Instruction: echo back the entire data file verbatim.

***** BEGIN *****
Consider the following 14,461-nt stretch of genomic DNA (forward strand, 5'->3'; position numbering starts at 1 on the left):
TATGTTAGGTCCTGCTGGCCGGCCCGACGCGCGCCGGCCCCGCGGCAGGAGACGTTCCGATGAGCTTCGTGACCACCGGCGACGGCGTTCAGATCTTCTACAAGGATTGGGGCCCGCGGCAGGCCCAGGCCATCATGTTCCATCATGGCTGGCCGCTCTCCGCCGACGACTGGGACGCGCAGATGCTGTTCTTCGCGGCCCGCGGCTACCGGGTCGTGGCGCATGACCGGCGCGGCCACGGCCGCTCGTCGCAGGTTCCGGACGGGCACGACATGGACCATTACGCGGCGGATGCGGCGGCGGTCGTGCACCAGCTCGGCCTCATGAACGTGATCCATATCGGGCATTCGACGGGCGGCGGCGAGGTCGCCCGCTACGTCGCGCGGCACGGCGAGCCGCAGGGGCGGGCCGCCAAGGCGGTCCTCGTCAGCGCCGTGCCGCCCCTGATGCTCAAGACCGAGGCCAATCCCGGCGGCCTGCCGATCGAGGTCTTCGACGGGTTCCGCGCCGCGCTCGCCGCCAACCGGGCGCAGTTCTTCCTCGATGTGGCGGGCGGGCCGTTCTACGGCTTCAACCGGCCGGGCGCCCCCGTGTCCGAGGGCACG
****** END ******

Consider the following 14,461-nt stretch of genomic DNA (forward strand, 5'->3'; position numbering starts at 1 on the left):
TATGTTAGGTCCTGCTGGCCGGCCCGACGCGCGCCGGCCCCGCGGCAGGAGACGTTCCGATGAGCTTCGTGACCACCGGCGACGGCGTTCAGATCTTCTACAAGGATTGGGGCCCGCGGCAGGCCCAGGCCATCATGTTCCATCATGGCTGGCCGCTCTCCGCCGACGACTGGGACGCGCAGATGCTGTTCTTCGCGGCCCGCGGCTACCGGGTCGTGGCGCATGACCGGCGCGGCCACGGCCGCTCGTCGCAGGTTCCGGACGGGCACGACATGGACCATTACGCGGCGGATGCGGCGGCGGTCGTGCACCAGCTCGGCCTCATGAACGTGATCCATATCGGGCATTCGACGGGCGGCGGCGAGGTCGCCCGCTACGTCGCGCGGCACGGCGAGCCGCAGGGGCGGGCCGCCAAGGCGGTCCTCGTCAGCGCCGTGCCGCCCCTGATGCTCAAGACCGAGGCCAATCCCGGCGGCCTGCCGATCGAGGTCTTCGACGGGTTCCGCGCCGCGCTCGCCGCCAACCGGGCGCAGTTCTTCCTCGATGTGGCGGGCGGGCCGTTCTACGGCTTCAACCGGCCGGGCGCCCCCGTGTCCGAGGGCACG